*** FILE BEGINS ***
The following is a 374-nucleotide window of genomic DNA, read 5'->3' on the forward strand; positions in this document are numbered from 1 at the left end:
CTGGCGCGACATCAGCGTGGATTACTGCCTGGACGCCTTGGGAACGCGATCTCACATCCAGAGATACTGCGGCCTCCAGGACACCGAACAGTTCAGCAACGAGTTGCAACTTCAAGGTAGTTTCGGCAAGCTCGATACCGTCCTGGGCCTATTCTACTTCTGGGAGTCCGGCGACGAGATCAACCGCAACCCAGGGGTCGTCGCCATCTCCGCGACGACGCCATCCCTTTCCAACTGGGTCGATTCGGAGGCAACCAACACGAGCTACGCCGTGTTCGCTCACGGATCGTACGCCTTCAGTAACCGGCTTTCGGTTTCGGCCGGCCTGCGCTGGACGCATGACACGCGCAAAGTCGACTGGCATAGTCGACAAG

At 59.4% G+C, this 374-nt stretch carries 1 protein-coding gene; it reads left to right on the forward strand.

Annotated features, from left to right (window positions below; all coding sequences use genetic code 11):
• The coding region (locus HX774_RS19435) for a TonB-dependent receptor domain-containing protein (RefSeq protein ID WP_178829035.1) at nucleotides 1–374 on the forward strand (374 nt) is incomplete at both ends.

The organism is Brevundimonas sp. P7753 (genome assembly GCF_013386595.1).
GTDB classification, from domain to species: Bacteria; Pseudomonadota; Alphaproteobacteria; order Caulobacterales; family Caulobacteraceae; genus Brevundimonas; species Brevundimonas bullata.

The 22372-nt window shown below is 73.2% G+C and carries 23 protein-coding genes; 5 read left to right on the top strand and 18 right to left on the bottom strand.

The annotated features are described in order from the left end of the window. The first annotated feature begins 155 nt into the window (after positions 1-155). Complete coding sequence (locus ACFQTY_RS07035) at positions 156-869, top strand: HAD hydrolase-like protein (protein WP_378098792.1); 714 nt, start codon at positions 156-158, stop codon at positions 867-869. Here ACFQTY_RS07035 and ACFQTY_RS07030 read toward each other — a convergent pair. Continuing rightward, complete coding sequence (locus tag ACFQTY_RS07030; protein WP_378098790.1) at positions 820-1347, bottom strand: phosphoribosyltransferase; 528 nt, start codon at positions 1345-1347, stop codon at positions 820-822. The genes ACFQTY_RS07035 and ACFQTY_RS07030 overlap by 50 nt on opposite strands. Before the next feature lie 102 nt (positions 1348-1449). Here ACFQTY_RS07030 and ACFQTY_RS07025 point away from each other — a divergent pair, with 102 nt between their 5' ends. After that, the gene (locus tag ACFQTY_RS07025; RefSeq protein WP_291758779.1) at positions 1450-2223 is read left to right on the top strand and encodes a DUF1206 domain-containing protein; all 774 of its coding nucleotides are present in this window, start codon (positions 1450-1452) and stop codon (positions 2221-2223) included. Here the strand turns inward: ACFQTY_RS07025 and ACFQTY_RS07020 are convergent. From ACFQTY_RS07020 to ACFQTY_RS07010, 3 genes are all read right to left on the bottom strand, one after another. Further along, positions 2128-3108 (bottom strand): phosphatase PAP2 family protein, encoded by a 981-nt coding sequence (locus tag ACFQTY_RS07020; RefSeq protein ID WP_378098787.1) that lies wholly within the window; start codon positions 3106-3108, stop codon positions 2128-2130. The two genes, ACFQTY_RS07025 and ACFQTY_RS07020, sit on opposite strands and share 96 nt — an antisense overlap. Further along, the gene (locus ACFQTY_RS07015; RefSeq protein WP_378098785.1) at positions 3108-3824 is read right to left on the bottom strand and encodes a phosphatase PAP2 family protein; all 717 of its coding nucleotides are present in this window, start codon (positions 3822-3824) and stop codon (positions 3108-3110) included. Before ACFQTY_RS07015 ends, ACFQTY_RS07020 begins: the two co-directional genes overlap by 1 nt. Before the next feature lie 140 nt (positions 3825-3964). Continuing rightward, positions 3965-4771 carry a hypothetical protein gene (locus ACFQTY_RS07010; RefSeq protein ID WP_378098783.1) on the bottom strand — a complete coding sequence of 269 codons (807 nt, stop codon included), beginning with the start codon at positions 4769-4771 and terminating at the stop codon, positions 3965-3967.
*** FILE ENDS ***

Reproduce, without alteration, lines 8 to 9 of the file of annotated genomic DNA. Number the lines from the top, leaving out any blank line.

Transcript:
The 22372-nt window shown below is 73.2% G+C and carries 23 protein-coding genes; 5 read left to right on the top strand and 18 right to left on the bottom strand.

The annotated features are described in order from the left end of the window. The first annotated feature begins 155 nt into the window (after positions 1-155). Complete coding sequence (locus ACFQTY_RS07035) at positions 156-869, top strand: HAD hydrolase-like protein (protein WP_378098792.1); 714 nt, start codon at positions 156-158, stop codon at positions 867-869. Here ACFQTY_RS07035 and ACFQTY_RS07030 read toward each other — a convergent pair. Continuing rightward, complete coding sequence (locus tag ACFQTY_RS07030; protein WP_378098790.1) at positions 820-1347, bottom strand: phosphoribosyltransferase; 528 nt, start codon at positions 1345-1347, stop codon at positions 820-822. The genes ACFQTY_RS07035 and ACFQTY_RS07030 overlap by 50 nt on opposite strands. Before the next feature lie 102 nt (positions 1348-1449). Here ACFQTY_RS07030 and ACFQTY_RS07025 point away from each other — a divergent pair, with 102 nt between their 5' ends. After that, the gene (locus tag ACFQTY_RS07025; RefSeq protein WP_291758779.1) at positions 1450-2223 is read left to right on the top strand and encodes a DUF1206 domain-containing protein; all 774 of its coding nucleotides are present in this window, start codon (positions 1450-1452) and stop codon (positions 2221-2223) included. Here the strand turns inward: ACFQTY_RS07025 and ACFQTY_RS07020 are convergent. From ACFQTY_RS07020 to ACFQTY_RS07010, 3 genes are all read right to left on the bottom strand, one after another. Further along, positions 2128-3108 (bottom strand): phosphatase PAP2 family protein, encoded by a 981-nt coding sequence (locus tag ACFQTY_RS07020; RefSeq protein ID WP_378098787.1) that lies wholly within the window; start codon positions 3106-3108, stop codon positions 2128-2130. The two genes, ACFQTY_RS07025 and ACFQTY_RS07020, sit on opposite strands and share 96 nt — an antisense overlap. Further along, the gene (locus ACFQTY_RS07015; RefSeq protein WP_378098785.1) at positions 3108-3824 is read right to left on the bottom strand and encodes a phosphatase PAP2 family protein; all 717 of its coding nucleotides are present in this window, start codon (positions 3822-3824) and stop codon (positions 3108-3110) included. Before ACFQTY_RS07015 ends, ACFQTY_RS07020 begins: the two co-directional genes overlap by 1 nt. Before the next feature lie 140 nt (positions 3825-3964). Continuing rightward, positions 3965-4771 carry a hypothetical protein gene (locus ACFQTY_RS07010; RefSeq protein ID WP_378098783.1) on the bottom strand — a complete coding sequence of 269 codons (807 nt, stop codon included), beginning with the start codon at positions 4769-4771 and terminating at the stop codon, positions 3965-3967.